The worst thing that can happen to you in grad school is that you take your sensible, practical, real world approach to jobs and your future, and then you throw it out of the window because suddenly you’re 26 (you lose all sense of time in grad school), you’ve never had a real job, and you’ve convinced yourself it’s too late to try to find one, so a PhD and a life of adjunct teaching gigs for $14,000 a year (not a typo) is your best option now. You went to grad school to make yourself more competitive for a job that you no longer even think you can even get…happens all the time.

    The only way to sensibly undertake further study, in addition to asking yourself the excellent questions you posted, is to get funding to do stuff while you’re there that gives you work experience, like teaching a class, working on a project funded by a major grant, or creating a new initiative in your department. Something that can transfer to the work world. My current employer was actually very interested in my work experience from grad school and my graduate degree too, but what got me the job was a temp job I had for a couple of months right after college that was directly related to this position.

    This is why the best thing a new college grad can do is to take a job, any job, and get the most out of it that they can. That has always been the best course of action, in a good economy and a bad one. It sounds like you’ve already had some of these jobs, and maybe they’ve felt like dead ends or a waste of time, or not what you expected a college degree to get you, but they are all giving you more experience on top of what you already have, teaching you more about what you want and don’t want in a job, and helping you get that next job via contacts you’ve made and qualifications you now have, no matter how minor they may seem. In short, what you are doing right now is exactly the right thing, even though I doubt it feels that way.

    Then, ten years from now, you can think about how you might not be where you dreamed of being yet, but you’re already 3 – 4 years ahead of where you’d be if you went back to school, possibly two or three whole jobs ahead, and how you kept your hopes up and managed to find things that worked for you and maybe you even enjoyed, even in a bad economy. That’s something to be proud of.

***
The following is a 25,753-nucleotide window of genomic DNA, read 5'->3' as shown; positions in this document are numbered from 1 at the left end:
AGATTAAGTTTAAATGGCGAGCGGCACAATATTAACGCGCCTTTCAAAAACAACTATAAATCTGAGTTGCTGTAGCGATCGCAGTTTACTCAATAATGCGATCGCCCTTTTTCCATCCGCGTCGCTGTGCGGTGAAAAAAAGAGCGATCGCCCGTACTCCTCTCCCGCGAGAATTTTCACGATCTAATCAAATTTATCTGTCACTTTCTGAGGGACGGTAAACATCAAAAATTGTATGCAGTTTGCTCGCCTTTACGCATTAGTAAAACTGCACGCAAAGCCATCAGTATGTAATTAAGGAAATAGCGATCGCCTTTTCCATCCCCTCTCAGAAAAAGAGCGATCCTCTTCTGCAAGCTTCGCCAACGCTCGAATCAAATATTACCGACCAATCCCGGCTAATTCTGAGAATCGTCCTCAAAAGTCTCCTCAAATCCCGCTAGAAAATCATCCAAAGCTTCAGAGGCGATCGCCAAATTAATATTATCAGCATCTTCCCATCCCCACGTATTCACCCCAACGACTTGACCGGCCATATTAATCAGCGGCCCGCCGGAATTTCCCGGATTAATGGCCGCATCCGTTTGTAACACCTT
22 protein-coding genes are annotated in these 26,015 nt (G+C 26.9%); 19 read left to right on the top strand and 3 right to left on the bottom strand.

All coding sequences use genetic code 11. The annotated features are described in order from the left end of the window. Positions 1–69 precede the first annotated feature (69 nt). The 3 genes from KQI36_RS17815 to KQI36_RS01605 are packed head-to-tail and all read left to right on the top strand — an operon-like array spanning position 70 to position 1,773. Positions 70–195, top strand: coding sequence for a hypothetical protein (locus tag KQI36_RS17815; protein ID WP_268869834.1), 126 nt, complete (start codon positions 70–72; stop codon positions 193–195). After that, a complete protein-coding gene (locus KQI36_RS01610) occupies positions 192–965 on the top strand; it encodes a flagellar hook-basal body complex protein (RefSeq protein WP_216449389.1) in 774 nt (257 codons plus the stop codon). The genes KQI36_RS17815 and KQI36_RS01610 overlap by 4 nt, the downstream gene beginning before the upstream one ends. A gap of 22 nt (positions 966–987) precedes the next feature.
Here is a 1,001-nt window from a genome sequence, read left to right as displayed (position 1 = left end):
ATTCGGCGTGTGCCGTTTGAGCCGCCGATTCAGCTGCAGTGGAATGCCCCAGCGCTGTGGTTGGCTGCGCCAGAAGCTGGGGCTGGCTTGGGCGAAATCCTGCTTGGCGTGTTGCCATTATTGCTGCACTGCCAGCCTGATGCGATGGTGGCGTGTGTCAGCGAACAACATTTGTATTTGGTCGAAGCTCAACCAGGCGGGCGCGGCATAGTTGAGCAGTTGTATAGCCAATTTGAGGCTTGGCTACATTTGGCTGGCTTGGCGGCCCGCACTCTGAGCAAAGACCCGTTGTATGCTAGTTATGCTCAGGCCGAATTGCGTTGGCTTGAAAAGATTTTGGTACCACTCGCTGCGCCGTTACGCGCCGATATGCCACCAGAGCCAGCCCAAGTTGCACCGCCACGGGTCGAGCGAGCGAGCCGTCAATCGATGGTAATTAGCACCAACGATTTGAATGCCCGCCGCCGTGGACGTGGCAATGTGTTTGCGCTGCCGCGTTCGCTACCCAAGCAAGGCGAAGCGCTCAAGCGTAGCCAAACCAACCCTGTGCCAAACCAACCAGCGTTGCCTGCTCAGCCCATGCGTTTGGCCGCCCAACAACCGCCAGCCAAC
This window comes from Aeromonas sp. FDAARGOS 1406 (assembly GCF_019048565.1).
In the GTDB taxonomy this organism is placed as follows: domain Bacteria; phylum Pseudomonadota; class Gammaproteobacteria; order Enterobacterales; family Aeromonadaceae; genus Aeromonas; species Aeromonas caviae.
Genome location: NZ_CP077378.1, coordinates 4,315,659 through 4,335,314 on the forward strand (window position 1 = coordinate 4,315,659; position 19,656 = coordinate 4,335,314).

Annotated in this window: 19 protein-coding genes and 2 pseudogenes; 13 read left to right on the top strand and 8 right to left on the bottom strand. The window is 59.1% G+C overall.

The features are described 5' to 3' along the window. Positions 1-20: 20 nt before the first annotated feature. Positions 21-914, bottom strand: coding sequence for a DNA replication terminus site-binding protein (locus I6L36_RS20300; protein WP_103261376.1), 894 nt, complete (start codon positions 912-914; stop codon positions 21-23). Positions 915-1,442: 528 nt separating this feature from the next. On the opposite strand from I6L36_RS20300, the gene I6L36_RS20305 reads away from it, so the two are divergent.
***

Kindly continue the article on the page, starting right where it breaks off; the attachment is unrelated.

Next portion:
(I saw your blog mentioned on the 100 Reasons Not to Go to Graduate School blog and I felt it was better to reply to your post here.)

    Posted by MTS | October 17, 2012, 1:09 PM
    • Thanks, you helped me put things in perspective! Although the positions I’ve had are not exactly reputable, I have learned, developed skills, and I am gradually discovering what I want and don’t want in a job. After graduating, I have had 4 different jobs in the past 5 months and I can honestly say that I’ve grown, matured, and already I feel more confident about entering the working world.

      Based on how you got your current position after graduate school, it still seems like most employers still value relevant work experience over academics. This also applies to jobs available to those with a Bachelors. Undergraduate degrees are more like a check mark on the list of qualifications for a job but it isn’t even necessary, nor does it help or prepare someone for the job responsibilities. In retrospect, whatever skills I’m using now, I learned through work and volunteer experience, not through the readings, essays, and exams I had to complete for undergrad. Of course this probably doesn’t apply to those with technical degrees in engineering or the sciences or those performing research/lab work – I’m sure they are able to apply knowledge and techniques they have learned in class. Sorry, I’m starting to go off on a tangent!

      I guess what I’m trying to say is, postponing graduate studies and exploring what the working world has to offer is really turning out to be a better choice. Whatever work experience I have gained through temporary jobs, although limited and not even related to my undergrad degree, has somehow helped me better define my professional goals mainly by figuring out what I like/dislike, what I excel in or what I’m horrible at doing. I don’t think this would have happened if I just went on to graduate studies right away.


      Posted by workinpro12 | October 18, 2012, 9:28 PM